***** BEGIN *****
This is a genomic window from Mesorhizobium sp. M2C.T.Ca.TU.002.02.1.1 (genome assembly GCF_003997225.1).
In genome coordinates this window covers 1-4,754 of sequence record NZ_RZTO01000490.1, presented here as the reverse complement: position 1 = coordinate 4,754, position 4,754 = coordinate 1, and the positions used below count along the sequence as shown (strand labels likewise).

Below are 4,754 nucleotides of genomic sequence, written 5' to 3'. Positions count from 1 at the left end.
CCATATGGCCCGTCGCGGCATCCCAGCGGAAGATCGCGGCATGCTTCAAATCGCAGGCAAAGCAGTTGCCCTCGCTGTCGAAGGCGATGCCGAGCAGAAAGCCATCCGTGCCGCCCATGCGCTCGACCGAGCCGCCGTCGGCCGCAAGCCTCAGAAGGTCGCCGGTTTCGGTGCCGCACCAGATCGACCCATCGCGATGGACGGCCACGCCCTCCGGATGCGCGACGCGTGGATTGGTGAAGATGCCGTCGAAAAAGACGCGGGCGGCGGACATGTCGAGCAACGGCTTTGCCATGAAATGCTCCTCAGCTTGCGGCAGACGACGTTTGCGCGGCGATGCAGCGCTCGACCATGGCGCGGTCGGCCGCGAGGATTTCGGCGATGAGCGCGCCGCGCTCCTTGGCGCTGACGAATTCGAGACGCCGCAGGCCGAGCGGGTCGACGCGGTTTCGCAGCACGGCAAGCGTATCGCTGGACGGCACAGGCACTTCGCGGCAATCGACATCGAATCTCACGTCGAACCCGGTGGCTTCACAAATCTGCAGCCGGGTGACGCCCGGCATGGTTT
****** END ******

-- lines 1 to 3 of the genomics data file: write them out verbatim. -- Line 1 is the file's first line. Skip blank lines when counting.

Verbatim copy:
This is a genomic window from Mesorhizobium sp. M2C.T.Ca.TU.002.02.1.1 (genome assembly GCF_003997225.1).
In genome coordinates this window covers 1-4,754 of sequence record NZ_RZTO01000490.1, presented here as the reverse complement: position 1 = coordinate 4,754, position 4,754 = coordinate 1, and the positions used below count along the sequence as shown (strand labels likewise).

Below are 4,754 nucleotides of genomic sequence, written 5' to 3'. Positions count from 1 at the left end.